Posts Tagged ‘Beef’

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Sweet and Sour Potted Meatballs

March 3, 2015

Two summers ago I bought myself a subscription to Saveur magazine. I enjoyed browsing through it, but most of the recipes either didn’t appeal to me upon reading through the ingredients/directions, or turned out to be duds. There also seemed to be a large percentage of articles about travel, whereas what I usually look for in a cooking magazine is good-sounding, well-tested recipes. And some pretty food photography. That’s it. I like the recipes themselves more than I like reading someone else’s story about their visit to the place of origin. :) So I let my subscription lapse. I can always browse recipes on their web site for free, and I don’t have to wade through ads or allow paper magazines to pile up “just in case.”

However, this is one recipe of theirs that we really enjoyed. Classic Italian meatballs in savory tomato sauce are amazing, but sometimes it’s nice to mix it up a bit! The sauce is still tomato-based, but the lack of Italian herbs and the addition of brown sugar and sour salt/lemon juice take these in an entirely different direction. I found rice to be an interesting inclusion in the meat mixture – not something I ever would have thought of to use inside meatballs, but the texture works well! I’m also not positive where the “potted” part of the name comes from… usually “potted” refers to a way of preserving meat/food. I’m guessing it’s that the meatballs are braised in the sauce rather than being fried/baked: “potted” like “pot roast,” maybe? A google search for “potted meatballs” indicates that this is primarily a Jewish technique for meatballs.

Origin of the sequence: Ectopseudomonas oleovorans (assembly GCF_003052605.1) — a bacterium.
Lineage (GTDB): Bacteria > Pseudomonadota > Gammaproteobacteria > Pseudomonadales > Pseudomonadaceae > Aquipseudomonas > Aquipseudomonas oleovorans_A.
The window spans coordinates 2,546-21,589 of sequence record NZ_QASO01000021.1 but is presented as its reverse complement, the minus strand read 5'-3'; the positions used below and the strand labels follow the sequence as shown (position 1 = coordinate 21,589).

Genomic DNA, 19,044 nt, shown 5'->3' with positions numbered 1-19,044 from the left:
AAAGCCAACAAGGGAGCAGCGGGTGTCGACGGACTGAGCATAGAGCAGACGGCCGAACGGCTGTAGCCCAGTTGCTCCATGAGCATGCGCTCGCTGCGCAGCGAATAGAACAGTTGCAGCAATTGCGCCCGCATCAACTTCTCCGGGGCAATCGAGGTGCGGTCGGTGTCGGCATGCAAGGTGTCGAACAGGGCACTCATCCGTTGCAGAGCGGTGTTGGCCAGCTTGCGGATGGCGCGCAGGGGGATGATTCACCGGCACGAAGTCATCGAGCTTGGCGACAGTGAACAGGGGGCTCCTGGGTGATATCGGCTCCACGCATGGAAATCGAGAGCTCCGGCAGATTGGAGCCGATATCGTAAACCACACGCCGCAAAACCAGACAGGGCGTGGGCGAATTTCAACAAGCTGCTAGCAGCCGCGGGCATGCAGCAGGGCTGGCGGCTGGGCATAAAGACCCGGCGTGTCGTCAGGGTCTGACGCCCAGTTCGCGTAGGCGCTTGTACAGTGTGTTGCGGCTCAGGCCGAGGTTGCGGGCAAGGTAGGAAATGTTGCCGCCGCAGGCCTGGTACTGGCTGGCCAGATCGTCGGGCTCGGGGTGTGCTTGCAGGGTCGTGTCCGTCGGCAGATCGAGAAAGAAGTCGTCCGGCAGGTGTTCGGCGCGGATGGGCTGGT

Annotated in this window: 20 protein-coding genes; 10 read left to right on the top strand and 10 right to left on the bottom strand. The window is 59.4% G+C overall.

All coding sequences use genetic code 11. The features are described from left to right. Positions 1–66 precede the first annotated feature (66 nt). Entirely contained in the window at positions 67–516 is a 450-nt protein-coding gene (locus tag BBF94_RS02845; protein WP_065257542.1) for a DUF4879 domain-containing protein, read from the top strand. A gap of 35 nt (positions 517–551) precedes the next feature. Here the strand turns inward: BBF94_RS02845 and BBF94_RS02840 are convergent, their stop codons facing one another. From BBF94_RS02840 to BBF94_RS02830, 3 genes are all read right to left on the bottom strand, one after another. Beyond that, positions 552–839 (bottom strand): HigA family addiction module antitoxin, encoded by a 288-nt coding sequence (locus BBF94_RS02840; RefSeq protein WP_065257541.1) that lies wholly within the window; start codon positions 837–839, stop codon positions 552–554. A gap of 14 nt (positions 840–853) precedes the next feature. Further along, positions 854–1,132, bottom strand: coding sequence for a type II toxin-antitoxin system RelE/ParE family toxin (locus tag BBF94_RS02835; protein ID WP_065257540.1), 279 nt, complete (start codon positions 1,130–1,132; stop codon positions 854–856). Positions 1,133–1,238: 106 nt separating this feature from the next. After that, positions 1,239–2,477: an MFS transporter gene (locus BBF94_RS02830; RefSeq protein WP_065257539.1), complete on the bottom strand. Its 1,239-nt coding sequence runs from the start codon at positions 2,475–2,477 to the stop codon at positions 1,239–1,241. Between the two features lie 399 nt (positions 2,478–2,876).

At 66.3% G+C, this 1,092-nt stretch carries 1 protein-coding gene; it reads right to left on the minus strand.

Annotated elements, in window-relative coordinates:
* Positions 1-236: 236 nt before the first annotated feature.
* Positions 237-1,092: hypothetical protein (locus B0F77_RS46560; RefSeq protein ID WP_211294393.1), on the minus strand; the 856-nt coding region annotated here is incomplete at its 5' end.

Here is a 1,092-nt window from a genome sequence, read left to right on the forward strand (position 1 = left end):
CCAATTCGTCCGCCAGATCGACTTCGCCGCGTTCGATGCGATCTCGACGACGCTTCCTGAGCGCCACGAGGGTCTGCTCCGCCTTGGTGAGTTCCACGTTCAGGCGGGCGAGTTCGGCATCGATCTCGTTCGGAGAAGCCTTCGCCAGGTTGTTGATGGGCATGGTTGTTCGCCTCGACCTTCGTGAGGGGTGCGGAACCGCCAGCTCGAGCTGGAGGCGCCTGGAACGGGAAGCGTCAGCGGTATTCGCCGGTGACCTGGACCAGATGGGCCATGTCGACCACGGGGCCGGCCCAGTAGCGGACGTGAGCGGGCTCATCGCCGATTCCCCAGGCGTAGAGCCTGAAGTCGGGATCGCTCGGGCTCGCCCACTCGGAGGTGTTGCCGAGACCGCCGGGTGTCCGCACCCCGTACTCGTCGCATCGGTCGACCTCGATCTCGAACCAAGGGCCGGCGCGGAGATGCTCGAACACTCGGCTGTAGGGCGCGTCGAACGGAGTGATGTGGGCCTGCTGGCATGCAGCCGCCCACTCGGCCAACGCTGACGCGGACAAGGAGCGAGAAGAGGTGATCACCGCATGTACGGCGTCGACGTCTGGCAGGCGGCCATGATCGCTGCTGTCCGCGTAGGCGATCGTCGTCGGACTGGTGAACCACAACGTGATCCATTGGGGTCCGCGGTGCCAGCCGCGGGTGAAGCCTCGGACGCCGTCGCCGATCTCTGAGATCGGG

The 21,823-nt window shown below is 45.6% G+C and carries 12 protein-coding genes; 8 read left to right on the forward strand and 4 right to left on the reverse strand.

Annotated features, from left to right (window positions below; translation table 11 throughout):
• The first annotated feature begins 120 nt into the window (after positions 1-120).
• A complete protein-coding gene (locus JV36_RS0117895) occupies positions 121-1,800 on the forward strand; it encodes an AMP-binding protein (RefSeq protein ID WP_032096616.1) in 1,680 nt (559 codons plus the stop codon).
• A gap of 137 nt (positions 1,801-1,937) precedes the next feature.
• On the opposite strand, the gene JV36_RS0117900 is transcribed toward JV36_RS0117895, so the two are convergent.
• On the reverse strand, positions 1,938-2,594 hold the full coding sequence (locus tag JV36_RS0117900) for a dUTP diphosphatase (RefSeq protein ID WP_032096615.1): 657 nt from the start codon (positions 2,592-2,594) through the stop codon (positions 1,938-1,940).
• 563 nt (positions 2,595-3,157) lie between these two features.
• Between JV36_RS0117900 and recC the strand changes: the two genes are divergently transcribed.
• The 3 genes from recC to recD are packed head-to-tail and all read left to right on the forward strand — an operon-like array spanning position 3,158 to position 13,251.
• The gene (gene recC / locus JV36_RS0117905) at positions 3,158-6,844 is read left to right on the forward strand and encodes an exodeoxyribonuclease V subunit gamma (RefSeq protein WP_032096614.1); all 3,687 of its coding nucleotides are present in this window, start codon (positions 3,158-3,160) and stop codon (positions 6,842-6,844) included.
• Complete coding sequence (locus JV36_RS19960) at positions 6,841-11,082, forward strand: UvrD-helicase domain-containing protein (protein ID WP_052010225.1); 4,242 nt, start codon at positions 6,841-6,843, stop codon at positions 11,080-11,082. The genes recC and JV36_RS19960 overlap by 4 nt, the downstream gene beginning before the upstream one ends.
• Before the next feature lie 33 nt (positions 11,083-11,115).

Either way, these were delicious, and really easy to make without using tons of dishes. Not quite quick enough to call it a weeknight meal, but I’d say not more than 45 minutes if you multitask the sauce and the meat. Enjoy!

Sweet and sour potted meatballs

See recipe

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Beef and Veal Loaf (Polpettone)

January 27, 2014

This weekend was cold and windy, a good weekend for staying inside and getting some projects done. My husband and I are taking another photo class at the Genesee Center; the class is called “Snapshot to Series” and we’re learning how to progress from taking individual photos to developing a cohesive photo project. We’re supposed to have a project started and bring in a few photos for the next class, but so far I’m not experiencing any moments of brilliance. I could continue my retro food photo project from the summer, but that feels a little bit like cheating. Since I wasn’t coming up with anything, I decided to spend some time catching up with recipes in my blog post drafts.

So… this recipe. It scarred me for life. Quite literally. Thanks to this meatloaf, I now have two ½-inch-long burn scars on my left forearm. I made this over the summer, and the scars are still visible, so I don’t think they’re going away any time soon! Turning over a 10-inch-long loaf in a skillet without a) causing it to fall apart, or b) splashing hot oil all over myself… clearly above my current skills level. However…! The meatloaf was awesomely delicious, so I might be brave enough, next time I find a good price on ground veal, to attempt this again. You wouldn’t think lemon zest would go well with meatloaf, but with the flavors from the wine sauce, it made for a really lovely combination. Next time though, I think I may shape it into 2 smaller stubby loaves rather than one long one. I really don’t want a matching set of scars on my right arm! :)

Beef and veal loaf